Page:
Biggest Lesson Learned from Start of Detroit Red Wings' Playoff Campaign

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Biggest Lesson Learned from Start of Detroit Red Wings' Playoff Campaign
Gregory Shamus/Getty Images

The Detroit Red Wings are tied with the Anaheim Ducks after four games in their first-round playoff series.  They have been all over the place in the games so far. 

In the first game, they did not carry the puck enough.  They also tried too many stretch passes that the Ducks were able to steal.  The offense could not get anything going, and they ended up losing 3-1.

Game 2 saw them jump out to a three-goal lead on two different occasions.  They ended up collapsing in the third period before winning in overtime.  Two very good periods were wiped away in a horrible third period.

In Game 3, they were shut out at home for the first time in the playoffs since 2007. They could not get anything going on the power play.  Then Justin Abdelkader was called for a five-minute charging major and a game-misconduct.  Originally, there was no call on the play, but the referees convened and decided on the penalty, which changed the game.

The Ducks scored 18 seconds into the penalty and went on to a 4-0 victory. Abdelkader would end up being suspended for two games following his hit.

Game 4 was a back-and-forth affair.  The Red Wings were able to put 49 shots on net; however, the Ducks were able to get more quality shots out of their 33 attempts. The Ducks were able to take the lead twice during the game, but Pavel Datsyuk’s goal with just over six minutes to go in the third period would force overtime.

Damien Brunner’s goal in overtime gave the Red Wings the win and tied the series.

As great as Pavel Datsyuk is, he is getting double- and triple-teamed every time he is on the ice.  Johan Franzen has been his usual hit-or-miss self.  Fans may chant Todd Bertuzzi’s name in hopes that it will turn back the clock 10 years, but it just is not happening. 

Danny Cleary tries as hard as anyone, but his skates cannot keep up with his spirit.  Valtteri Filppula seems to have forgotten that in order to have the big payday he is hoping for after the season, he needs to show up in big games.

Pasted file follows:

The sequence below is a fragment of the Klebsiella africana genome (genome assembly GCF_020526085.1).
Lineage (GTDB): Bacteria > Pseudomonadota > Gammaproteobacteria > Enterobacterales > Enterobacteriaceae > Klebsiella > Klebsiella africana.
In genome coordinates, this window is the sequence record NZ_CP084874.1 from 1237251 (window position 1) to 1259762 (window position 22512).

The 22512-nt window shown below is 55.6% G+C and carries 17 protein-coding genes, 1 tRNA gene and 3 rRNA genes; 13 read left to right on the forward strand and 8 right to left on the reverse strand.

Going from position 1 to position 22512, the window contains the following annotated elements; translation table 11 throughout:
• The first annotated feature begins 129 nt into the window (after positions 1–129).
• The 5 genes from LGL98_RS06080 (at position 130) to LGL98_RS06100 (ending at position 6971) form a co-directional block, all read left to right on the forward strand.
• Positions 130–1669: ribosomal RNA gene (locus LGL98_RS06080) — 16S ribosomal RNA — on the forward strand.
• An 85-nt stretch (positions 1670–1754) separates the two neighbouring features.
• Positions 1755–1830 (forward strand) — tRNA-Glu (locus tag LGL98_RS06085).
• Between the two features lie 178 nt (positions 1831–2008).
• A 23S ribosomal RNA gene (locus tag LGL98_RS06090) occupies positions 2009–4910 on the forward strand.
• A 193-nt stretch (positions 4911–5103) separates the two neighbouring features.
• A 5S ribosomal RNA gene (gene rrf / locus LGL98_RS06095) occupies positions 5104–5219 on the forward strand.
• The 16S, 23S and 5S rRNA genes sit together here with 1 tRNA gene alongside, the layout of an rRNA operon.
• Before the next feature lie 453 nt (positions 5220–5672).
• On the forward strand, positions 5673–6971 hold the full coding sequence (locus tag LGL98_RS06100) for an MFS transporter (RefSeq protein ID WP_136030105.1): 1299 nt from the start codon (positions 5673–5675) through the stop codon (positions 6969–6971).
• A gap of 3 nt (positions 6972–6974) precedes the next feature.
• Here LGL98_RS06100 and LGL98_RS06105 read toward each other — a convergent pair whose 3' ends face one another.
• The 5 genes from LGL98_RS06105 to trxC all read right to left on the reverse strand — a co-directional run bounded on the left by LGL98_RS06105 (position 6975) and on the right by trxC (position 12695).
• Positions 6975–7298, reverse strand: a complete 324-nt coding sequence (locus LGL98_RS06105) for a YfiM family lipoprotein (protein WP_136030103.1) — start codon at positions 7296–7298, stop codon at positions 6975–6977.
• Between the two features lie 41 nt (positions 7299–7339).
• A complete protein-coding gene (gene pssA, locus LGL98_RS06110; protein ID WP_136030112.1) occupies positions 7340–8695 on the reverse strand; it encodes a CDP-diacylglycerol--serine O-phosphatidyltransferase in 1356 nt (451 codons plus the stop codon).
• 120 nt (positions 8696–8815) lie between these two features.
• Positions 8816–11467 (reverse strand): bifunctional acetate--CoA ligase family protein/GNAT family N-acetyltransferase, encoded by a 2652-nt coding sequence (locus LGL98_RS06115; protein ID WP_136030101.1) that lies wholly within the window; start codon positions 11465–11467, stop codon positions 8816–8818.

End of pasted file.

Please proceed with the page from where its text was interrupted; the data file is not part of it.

While Henrik Zetterberg, Niklas Kronwall and Datsyuk are the leaders of the team and they will of course need to play well, the team will not advance on their play alone.  Through these four games, there is one lesson that stands out: The team will live and die by the play of the youngsters.

Gustav Nyquist, Brendan Smith, Damien Brunner, Joakim Andersson, Jakub Kindl, Danny Dekeyser and Brian Lashoff have all seen their first extended amount of playing time in the playoffs. 

Having so many young players getting their first experience all at once can be troubling.  They are bound to make mistakes, and they all have.  None have been worse than Brunner coughing up the puck right in front of Jimmy Howard, which led to an easy goal for the Ducks in Game 3. On the plus side, the young group has also contributed.

During overtime in Game 4, it was five playoff rookies who were on the ice during the winning play.  Nyquist, Lashoff, Andersson, Kindl and Brunner helped to win the game for the team. All five of them touched the puck as it raced up the ice and eventually ended up in the Ducks net.  Brunner and Smith had two of the team’s three goals in the game.

In Game 2, it was Nyquist who had the game-winner in overtime. Andersson has been impressive on faceoffs, and Kindl, Smith and Lashoff have played well on defense.

Brunner leads the team in playoff scoring while Andersson, Nyquist and Smith are tied for third.  While these young players are not perfect, the fate of the team’s playoffs hope will rest on how well they can play over the rest of the series.

If they can continue to grow while minimizing their mistakes, then the team has a good chance of winning two more games against the Ducks.

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